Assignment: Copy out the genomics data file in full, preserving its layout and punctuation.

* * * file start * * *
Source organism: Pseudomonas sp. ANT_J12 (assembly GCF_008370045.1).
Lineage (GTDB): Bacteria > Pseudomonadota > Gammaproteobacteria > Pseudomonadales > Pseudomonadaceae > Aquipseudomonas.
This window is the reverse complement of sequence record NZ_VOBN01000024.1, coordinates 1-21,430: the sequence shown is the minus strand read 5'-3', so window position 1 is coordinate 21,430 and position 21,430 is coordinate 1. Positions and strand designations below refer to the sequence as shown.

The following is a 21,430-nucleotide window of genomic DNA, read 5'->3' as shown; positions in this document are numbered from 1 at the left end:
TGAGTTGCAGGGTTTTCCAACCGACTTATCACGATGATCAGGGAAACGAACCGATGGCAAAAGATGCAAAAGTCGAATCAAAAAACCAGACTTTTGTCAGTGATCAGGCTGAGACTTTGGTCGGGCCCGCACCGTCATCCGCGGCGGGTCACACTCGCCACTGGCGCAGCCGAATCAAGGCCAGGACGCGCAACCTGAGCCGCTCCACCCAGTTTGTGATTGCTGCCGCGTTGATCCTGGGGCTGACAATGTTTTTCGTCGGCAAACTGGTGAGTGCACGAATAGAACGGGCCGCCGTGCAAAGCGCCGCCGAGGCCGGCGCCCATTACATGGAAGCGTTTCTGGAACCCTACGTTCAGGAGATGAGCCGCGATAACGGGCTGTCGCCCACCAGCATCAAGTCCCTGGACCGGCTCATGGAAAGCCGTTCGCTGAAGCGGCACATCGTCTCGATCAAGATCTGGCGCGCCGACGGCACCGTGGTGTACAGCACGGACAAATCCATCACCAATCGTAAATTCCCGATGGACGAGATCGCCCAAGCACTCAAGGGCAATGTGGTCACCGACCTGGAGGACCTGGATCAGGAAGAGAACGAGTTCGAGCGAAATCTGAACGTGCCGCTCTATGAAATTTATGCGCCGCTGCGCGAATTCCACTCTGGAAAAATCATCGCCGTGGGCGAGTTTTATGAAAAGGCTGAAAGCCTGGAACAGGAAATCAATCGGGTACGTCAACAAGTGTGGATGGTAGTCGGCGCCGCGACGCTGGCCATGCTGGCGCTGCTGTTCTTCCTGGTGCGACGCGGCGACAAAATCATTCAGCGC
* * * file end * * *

Source organism: Pseudomonas sp. ANT_J12 (assembly GCF_008370045.1).
Lineage (GTDB): Bacteria > Pseudomonadota > Gammaproteobacteria > Pseudomonadales > Pseudomonadaceae > Aquipseudomonas.
This window is the reverse complement of sequence record NZ_VOBN01000024.1, coordinates 1-21,430: the sequence shown is the minus strand read 5'-3', so window position 1 is coordinate 21,430 and position 21,430 is coordinate 1. Positions and strand designations below refer to the sequence as shown.

The following is a 21,430-nucleotide window of genomic DNA, read 5'->3' as shown; positions in this document are numbered from 1 at the left end:
TGAGTTGCAGGGTTTTCCAACCGACTTATCACGATGATCAGGGAAACGAACCGATGGCAAAAGATGCAAAAGTCGAATCAAAAAACCAGACTTTTGTCAGTGATCAGGCTGAGACTTTGGTCGGGCCCGCACCGTCATCCGCGGCGGGTCACACTCGCCACTGGCGCAGCCGAATCAAGGCCAGGACGCGCAACCTGAGCCGCTCCACCCAGTTTGTGATTGCTGCCGCGTTGATCCTGGGGCTGACAATGTTTTTCGTCGGCAAACTGGTGAGTGCACGAATAGAACGGGCCGCCGTGCAAAGCGCCGCCGAGGCCGGCGCCCATTACATGGAAGCGTTTCTGGAACCCTACGTTCAGGAGATGAGCCGCGATAACGGGCTGTCGCCCACCAGCATCAAGTCCCTGGACCGGCTCATGGAAAGCCGTTCGCTGAAGCGGCACATCGTCTCGATCAAGATCTGGCGCGCCGACGGCACCGTGGTGTACAGCACGGACAAATCCATCACCAATCGTAAATTCCCGATGGACGAGATCGCCCAAGCACTCAAGGGCAATGTGGTCACCGACCTGGAGGACCTGGATCAGGAAGAGAACGAGTTCGAGCGAAATCTGAACGTGCCGCTCTATGAAATTTATGCGCCGCTGCGCGAATTCCACTCTGGAAAAATCATCGCCGTGGGCGAGTTTTATGAAAAGGCTGAAAGCCTGGAACAGGAAATCAATCGGGTACGTCAACAAGTGTGGATGGTAGTCGGCGCCGCGACGCTGGCCATGCTGGCGCTGCTGTTCTTCCTGGTGCGACGCGGCGACAAAATCATTCAGCGC